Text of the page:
Column Chronicles
The race for sovereign toast
Frank Cotolo
February 8, 2024
A new book by an old author is ratling the kitchens of history. Jonathan Dern's Universal Toast dares to reveal how nations violently competed to be the world's foremost breakfast dish.
"It began in the seventeen-hundreds," ninety-nine-year-old Dern said. "A cook in Paris was short on breakfast ingredients so he fried bread in an egg batter. When he served it a customer didn't know what was on the dish and the cook said it was toast and then said, "French Toast". The book chronicles how popular the item became.
"Within a month everyone in France was ordering the new concoction," Dern said. "Then things turned for the worse."
Someone shared the recipe with neighboring cooks in Spain and it became a rage in Lisbon only they it Spanish Toast. The recipe made its way across the sea to Tuscany and it surfaced in the Ottoman Empire within the year.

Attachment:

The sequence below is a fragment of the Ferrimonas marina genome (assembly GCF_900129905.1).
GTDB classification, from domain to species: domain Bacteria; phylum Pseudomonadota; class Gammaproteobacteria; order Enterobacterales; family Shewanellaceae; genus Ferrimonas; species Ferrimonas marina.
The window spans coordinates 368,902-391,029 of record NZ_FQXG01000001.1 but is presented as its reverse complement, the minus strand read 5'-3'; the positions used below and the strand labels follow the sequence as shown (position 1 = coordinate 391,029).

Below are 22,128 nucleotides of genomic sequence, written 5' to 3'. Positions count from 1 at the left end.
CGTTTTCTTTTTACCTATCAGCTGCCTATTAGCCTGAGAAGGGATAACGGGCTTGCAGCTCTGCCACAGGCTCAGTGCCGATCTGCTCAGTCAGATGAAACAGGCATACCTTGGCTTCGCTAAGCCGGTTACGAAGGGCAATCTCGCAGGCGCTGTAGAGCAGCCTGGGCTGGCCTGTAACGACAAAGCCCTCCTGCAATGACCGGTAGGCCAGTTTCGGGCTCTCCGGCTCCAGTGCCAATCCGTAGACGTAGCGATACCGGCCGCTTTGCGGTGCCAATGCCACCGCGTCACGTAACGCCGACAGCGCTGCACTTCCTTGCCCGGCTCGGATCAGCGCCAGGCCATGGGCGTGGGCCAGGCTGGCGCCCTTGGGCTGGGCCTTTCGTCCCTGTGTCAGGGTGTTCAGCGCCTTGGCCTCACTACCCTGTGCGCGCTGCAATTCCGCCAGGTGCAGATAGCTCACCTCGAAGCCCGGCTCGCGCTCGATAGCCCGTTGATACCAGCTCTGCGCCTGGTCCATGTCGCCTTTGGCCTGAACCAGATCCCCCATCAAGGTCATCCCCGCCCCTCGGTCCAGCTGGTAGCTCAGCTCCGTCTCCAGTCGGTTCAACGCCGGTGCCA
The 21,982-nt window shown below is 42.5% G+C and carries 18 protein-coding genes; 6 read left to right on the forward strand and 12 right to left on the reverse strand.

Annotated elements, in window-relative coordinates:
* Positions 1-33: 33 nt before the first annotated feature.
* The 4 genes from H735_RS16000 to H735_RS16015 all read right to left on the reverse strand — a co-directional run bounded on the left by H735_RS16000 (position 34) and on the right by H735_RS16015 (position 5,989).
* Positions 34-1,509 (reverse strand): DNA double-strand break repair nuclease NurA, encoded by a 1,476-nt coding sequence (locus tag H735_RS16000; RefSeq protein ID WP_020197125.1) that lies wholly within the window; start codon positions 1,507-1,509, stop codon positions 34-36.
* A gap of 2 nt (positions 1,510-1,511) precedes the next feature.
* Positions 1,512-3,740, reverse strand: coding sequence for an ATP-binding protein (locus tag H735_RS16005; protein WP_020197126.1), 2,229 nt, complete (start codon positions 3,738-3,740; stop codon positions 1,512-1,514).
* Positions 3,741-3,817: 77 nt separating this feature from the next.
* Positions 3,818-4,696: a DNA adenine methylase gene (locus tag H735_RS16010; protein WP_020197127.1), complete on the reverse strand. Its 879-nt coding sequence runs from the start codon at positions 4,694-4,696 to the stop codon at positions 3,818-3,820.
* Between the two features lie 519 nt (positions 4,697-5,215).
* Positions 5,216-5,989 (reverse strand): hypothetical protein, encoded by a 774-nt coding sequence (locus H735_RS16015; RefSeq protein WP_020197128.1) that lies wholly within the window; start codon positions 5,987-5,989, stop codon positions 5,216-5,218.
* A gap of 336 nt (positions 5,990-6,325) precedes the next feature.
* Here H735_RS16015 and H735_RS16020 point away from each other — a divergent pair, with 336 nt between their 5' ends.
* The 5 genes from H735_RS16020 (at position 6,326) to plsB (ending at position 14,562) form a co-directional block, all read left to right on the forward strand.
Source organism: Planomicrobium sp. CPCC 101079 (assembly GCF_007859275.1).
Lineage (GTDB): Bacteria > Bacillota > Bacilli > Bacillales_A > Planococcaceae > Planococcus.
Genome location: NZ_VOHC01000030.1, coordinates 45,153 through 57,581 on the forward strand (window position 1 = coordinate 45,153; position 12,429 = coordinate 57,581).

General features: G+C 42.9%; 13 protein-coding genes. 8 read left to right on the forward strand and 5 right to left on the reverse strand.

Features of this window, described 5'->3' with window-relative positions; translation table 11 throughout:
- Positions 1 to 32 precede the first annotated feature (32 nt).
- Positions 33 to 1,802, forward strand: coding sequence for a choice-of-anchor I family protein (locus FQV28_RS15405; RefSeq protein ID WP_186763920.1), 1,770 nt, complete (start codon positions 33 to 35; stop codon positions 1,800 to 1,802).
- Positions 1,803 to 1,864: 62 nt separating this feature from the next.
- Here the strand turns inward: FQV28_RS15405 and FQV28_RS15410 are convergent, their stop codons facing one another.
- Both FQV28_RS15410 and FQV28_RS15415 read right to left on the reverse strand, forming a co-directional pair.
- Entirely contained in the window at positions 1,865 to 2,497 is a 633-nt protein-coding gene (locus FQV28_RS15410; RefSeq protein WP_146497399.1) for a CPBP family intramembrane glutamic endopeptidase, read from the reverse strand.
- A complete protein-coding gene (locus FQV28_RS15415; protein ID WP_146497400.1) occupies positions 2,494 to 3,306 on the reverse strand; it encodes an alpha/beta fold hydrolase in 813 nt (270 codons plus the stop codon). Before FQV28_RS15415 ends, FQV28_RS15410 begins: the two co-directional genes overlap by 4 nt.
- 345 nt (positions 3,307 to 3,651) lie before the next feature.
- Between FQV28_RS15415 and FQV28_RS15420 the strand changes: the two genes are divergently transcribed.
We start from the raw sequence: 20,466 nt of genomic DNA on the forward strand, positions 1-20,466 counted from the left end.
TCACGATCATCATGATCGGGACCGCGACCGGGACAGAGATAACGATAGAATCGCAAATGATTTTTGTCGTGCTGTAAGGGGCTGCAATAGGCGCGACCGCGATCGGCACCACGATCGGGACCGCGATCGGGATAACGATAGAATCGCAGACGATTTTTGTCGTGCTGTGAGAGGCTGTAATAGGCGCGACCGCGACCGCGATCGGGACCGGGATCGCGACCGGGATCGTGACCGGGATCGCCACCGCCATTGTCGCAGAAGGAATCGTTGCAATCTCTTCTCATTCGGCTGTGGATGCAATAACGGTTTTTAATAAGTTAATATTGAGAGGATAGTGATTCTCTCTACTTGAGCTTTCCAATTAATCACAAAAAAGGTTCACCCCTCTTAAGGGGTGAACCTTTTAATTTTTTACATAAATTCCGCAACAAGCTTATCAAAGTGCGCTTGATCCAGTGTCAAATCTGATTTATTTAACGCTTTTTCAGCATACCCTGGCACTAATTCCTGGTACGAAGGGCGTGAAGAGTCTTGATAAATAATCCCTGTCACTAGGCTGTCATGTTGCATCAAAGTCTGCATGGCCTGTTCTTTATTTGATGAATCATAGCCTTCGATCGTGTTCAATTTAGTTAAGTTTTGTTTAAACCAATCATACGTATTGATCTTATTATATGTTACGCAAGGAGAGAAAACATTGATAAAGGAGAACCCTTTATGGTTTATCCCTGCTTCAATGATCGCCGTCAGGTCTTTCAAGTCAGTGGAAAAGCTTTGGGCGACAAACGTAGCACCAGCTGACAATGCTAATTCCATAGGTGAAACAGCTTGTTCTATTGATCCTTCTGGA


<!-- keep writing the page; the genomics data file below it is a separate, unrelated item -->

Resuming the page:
Dern said, "If you guess the recipe was claimed original anywhere it became popular you are correct."
Tuscany Toast, Bavarian Toast and so on had populations of countries ordering it daily. Some people did not like it but ate it to display national pride for an original breakfast meal.
"That's when it became ugly," Dern said. "Cooks everywhere in Europe swore it was created in their countries. Violence broke out."
The book chronicles France's invasion of Spain, led by the son of the original French Toast cook whom the king supported. A militia was formed. It created The Toast Crusades, a movement to pound the sense into breakfast customers in other countries that the adored dish was French Toast and no other name.
"It's estimated thousands died," Dern said, "before the Toast Crusades ended and the population of Europe was forced to call the dish French Toast or face a firing squad."
Dern spent twenty years researching before writing the book. "I hope it was all worth it," he said. "If only for people to realize. Something or other."
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